In our studies and work with several organisations we have identified with the global efforts on the statement that chronic disease and lifestyle-related health issues are on the rise globally, raising potentially disruptive implications for workforce planning and development. In order to effectively plan for sustainable workforces, employers with global reach are now compelled to refine business strategies with employee well-being in mind.
As economy of different countries and organisations are affected by the new global economic hardship, more pressure has been placed on executives and organisations like never before to uphold their organisations through sustainable innovations and strategies. This expectation is worsening the level of health outcomes of organisations through stress, burnouts, sleep deprivation, increased blood pressure, poor heart health, very critical timelines, leading to overwhelming mental and bodily task and overall health risks. These collective health issues, if allowed to prolong will make us all end up with chronic diseases in the long term. Retirement years are becoming characterised with so much illnesses which are outcomes of our behaviour and lifestyles during our active work age.
Smart companies across the world are enacting innovative health and wellness programs to stimulate improved employee health in such critical time as this. Motivated by a desire to positively impact their employees’ health and well-being, as well as driven by defined business goals and redefine their work cultures.
Achieving business success is not only predicated on entirely business strategies and processes, the health and wellness of the work population cannot also be overemphasised. The question is how integral is a healthy population to our overall business success?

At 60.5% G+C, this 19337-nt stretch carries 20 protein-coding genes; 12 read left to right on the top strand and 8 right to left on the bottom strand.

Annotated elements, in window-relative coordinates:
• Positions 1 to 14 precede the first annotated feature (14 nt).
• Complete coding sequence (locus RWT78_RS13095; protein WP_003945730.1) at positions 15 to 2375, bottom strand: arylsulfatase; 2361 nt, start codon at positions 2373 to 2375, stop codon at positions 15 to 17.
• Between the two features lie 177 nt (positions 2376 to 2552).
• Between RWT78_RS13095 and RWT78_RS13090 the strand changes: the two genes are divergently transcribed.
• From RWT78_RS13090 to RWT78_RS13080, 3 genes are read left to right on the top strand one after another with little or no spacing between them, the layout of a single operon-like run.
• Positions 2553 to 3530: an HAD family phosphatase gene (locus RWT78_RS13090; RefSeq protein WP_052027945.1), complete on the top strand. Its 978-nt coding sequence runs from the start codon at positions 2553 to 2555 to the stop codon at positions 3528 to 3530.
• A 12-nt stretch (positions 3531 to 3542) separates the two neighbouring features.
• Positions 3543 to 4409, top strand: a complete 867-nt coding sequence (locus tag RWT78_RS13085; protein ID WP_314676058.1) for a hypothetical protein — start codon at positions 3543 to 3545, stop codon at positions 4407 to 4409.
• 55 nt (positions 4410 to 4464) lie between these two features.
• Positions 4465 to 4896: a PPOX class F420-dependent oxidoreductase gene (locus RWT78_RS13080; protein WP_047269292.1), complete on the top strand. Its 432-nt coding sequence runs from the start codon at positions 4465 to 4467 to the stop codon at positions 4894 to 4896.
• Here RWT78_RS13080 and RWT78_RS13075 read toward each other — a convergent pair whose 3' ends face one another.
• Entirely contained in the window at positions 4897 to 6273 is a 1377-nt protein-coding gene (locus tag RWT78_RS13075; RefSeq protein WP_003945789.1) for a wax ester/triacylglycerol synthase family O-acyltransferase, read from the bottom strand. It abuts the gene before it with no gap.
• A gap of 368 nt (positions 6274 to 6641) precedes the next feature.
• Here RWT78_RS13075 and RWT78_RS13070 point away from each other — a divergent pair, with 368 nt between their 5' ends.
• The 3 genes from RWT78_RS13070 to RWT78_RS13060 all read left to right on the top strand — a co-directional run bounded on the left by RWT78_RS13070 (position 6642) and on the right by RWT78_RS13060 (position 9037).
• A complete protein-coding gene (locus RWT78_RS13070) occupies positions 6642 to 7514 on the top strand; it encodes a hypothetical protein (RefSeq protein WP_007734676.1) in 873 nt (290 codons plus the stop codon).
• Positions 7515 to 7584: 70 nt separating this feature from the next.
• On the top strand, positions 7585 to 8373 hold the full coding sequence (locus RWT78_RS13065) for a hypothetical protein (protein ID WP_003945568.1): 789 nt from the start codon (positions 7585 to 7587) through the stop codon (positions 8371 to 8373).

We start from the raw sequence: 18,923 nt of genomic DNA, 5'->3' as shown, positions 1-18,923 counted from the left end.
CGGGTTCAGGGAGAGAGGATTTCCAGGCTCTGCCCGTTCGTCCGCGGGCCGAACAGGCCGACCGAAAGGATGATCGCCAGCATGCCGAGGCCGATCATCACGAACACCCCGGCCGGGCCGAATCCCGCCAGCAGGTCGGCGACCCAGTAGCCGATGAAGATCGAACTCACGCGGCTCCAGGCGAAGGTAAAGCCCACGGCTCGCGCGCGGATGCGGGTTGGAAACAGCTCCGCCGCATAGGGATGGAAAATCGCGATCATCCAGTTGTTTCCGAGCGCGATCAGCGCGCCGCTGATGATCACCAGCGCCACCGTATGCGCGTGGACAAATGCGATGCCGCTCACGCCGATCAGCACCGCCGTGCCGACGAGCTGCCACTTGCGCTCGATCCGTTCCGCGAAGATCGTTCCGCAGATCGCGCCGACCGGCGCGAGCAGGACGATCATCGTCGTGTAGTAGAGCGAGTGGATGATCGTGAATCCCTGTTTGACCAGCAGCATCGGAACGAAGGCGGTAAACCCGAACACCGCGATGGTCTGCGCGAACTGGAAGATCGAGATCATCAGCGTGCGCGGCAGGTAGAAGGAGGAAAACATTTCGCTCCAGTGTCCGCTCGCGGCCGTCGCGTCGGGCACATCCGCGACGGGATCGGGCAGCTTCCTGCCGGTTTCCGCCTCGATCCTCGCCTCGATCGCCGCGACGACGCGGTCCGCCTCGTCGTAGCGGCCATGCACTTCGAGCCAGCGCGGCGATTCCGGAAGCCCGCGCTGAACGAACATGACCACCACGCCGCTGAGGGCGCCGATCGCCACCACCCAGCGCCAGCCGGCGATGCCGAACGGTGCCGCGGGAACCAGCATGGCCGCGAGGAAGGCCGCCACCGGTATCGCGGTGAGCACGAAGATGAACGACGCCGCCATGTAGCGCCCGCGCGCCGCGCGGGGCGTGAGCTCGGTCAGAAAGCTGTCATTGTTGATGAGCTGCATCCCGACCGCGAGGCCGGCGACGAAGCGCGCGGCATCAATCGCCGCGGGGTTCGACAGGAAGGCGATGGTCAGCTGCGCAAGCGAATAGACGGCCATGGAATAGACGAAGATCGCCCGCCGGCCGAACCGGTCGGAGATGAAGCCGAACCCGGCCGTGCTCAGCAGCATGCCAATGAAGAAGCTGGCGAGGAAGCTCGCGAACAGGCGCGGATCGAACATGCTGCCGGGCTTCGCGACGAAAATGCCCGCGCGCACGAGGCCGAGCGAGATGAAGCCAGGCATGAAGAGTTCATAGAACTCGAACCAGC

What is healthy population: This is the healthy outcomes of a group of individuals, including the distribution of such outcomes within a group. Though there are existing health plans (health Insurance) in most organisations, but the urgent need to move from focusing on curative healthcare approach within the workplace and moving to preventive health underpinned in health and wellness programs is of urgent importance. The need for organisations to focus on social ecological models within the workplace and consider environmental cues that influence our overall health and wellness has become expedient.
There are two major critical factors that have become key influencers of continuous presence on chronic disease in our workplaces. The two major factors are:
- Dietary pattern or style
- Physical inactivity
Dietary pattern: What we eat becomes who we end up becoming. Our dietary pattern and eating habit has grossly changed in the past two decades and the need to revert the trend has become a global anticipation. Most organisations have common food sources and the need to tie the food types into our wellness and health programs is also of overall importance.